The D.C. board of elections and ethics, after years of being criticized for delays in tabulating election results, has moved to establish an electronic vote-counting system for the city.

The board, which experimented with four different types of voting machines in November's election, has asked Mayor Walter E. Washington to add $1 million to the city's fiscal 1977 budget for electronic machines designed to read paper ballots. The machines are similar to those already in limited use in the city.

If the request were approved in this year's budget, the machines could be in place in time to be used in the November school board and advisory neighborhood commission elections, board chairman Shari B. Kharasch said.

However, the request may have been made too late to be included in this year's budget, according to the city's budget office. A supplemental budget request has already been drawn up by the mayor and forwarded to the federal Office of Management and Budget, which reviews the city's requests.

The board asked for the money on the basis of a staff recommendation after reviewing the performance of various machines that were tested on election day. The board tested two electronic voting machines, one machine which projects ballots on film inside the voting booth, and the Gyrex vote tabulator, which has been used here before in limited numbers to count ballots.

The board did not recommend any particular brand of machine, because the machines will be acquired through competitive bidding. But the board recommended the same type of machines as the Gyrex.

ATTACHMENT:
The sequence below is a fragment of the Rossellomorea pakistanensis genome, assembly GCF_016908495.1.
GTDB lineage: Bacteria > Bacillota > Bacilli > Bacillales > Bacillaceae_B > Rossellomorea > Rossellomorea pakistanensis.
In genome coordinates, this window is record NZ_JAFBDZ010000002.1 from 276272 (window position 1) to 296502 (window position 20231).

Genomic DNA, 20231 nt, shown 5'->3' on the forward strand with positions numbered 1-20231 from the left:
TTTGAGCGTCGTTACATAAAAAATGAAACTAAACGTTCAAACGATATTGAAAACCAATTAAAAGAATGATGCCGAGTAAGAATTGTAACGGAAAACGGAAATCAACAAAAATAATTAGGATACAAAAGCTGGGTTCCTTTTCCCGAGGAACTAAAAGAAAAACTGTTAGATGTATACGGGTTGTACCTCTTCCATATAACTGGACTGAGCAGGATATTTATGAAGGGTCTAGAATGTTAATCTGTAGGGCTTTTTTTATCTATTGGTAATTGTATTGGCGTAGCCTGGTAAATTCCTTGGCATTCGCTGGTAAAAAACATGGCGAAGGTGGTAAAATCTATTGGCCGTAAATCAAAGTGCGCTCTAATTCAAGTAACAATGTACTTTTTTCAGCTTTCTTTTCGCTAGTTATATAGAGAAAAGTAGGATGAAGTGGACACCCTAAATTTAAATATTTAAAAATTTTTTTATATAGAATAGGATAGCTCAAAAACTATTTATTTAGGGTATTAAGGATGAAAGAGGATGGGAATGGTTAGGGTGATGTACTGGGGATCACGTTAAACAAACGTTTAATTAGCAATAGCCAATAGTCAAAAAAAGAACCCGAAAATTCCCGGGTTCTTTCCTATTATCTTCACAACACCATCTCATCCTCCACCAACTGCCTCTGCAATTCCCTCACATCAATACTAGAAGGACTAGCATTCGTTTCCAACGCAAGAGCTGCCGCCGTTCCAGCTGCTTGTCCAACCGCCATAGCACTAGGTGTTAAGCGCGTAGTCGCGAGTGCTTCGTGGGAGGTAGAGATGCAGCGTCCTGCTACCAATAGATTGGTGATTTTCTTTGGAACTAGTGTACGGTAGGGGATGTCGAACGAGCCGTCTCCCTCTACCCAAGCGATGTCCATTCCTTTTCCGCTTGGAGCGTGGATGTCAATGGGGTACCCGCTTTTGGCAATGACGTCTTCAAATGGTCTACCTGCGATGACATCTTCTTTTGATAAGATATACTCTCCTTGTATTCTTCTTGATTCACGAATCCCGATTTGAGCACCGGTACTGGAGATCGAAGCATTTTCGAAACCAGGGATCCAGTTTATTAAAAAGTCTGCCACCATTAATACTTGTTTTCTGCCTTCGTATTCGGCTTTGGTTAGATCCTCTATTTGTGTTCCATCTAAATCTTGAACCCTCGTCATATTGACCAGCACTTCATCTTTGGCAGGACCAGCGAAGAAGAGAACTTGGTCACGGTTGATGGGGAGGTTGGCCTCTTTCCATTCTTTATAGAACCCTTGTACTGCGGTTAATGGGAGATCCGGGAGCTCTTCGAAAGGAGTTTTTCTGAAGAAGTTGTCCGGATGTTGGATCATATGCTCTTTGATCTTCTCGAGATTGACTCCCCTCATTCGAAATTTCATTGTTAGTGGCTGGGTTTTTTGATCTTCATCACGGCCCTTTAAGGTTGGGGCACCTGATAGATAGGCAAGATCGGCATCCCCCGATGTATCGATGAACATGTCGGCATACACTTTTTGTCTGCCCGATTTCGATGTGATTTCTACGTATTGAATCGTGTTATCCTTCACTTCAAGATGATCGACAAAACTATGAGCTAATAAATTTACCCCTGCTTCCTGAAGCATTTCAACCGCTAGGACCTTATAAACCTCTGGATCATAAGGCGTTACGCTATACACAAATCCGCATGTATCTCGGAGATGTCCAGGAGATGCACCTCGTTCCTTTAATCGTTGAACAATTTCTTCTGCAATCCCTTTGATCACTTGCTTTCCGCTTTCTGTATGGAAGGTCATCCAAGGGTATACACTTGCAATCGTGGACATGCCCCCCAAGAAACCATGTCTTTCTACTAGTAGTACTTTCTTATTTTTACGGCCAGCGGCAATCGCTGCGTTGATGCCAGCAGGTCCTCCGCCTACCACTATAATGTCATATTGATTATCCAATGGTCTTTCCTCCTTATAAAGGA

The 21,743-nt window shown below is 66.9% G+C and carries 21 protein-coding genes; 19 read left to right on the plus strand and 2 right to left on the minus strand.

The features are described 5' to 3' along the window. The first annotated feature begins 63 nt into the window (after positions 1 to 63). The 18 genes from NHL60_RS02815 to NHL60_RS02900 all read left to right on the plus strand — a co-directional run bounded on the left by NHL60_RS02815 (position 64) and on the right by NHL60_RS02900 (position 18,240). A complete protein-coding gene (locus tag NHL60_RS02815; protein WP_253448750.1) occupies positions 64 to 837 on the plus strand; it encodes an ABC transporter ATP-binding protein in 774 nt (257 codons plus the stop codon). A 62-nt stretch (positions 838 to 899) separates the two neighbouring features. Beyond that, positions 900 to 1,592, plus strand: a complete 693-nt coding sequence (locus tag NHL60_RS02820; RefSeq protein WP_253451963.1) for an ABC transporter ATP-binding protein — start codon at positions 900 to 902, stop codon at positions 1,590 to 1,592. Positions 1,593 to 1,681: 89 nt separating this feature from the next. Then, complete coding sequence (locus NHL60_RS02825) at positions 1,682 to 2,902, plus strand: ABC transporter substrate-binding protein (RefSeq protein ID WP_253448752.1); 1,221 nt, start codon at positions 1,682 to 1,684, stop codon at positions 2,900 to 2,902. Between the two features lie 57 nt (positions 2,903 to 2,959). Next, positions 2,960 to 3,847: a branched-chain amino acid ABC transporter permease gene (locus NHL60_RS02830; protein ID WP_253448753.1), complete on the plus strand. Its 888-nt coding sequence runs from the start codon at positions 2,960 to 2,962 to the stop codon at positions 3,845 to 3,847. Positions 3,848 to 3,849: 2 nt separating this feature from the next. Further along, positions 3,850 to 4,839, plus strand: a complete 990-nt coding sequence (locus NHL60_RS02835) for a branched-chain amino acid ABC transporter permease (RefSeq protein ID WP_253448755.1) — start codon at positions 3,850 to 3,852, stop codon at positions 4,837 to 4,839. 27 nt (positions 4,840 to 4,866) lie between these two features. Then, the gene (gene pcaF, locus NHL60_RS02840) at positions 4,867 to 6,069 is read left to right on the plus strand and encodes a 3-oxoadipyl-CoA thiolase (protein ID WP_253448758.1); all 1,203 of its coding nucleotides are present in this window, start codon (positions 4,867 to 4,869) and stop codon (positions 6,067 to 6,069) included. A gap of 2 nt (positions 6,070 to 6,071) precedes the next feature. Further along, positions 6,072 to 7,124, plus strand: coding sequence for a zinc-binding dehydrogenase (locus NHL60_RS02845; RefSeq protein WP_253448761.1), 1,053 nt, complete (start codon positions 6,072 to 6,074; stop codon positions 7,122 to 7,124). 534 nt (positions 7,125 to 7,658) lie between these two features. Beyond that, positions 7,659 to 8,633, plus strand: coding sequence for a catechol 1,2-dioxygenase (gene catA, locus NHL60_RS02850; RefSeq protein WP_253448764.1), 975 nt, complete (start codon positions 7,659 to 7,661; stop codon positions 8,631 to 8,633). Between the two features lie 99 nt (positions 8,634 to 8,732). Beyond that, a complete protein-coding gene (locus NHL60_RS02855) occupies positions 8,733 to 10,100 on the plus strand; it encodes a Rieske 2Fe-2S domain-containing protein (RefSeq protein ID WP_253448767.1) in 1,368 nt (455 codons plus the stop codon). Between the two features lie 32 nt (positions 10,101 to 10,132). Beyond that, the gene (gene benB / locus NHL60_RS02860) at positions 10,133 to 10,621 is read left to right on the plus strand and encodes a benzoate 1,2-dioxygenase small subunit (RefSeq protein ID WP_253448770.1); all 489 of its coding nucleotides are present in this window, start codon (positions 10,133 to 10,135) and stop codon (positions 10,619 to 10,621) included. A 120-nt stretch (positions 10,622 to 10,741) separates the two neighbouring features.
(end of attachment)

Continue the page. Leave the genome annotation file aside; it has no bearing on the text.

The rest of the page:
The major advantage of an electronic ballot scanner is that a record of the vote is preserved, said Kharasch. "We wanted to be able to go back and read the ballots," she said.

The major advantages of the Gyrex type of machine, according to a draft report on the results of the election day test, are that a small amount of equipment is required, the paper ballot is more versatile than ballots that are built into machines, the ballots can be recounted if need be and the same system can be used for both in-person and absentee balloting.

Another advantage the report identified is that voting could continue in the case of an electrical failure.

The city already has 30 Gyrex machines, but 160 units would be needed to cover the city, according to the report.

All the machines tested on election day worked well, according to the draft report. "We had troops of vendors making sure they would," said Kharasch.

Kharasch said that $1 million was close to what the board expects such a system, with counting machines in each precinct, would cost.It isn't a firm price, she said, because the ultimate price will be determined by the bids submitted by companies that hope to supply the machines.

"It is important to note that (the law) calls for the election of all 356 advisory neighborhood commissioners in November," she said, urging the mayor to expedite the budget request. "A manual counting process in such an election would be extremely cumbersome."

In February, 1976, the District elected advisory neighborhood commissioners in an election characterized by snafus, including ballot boxes falling off trucks. It was days before some results were known.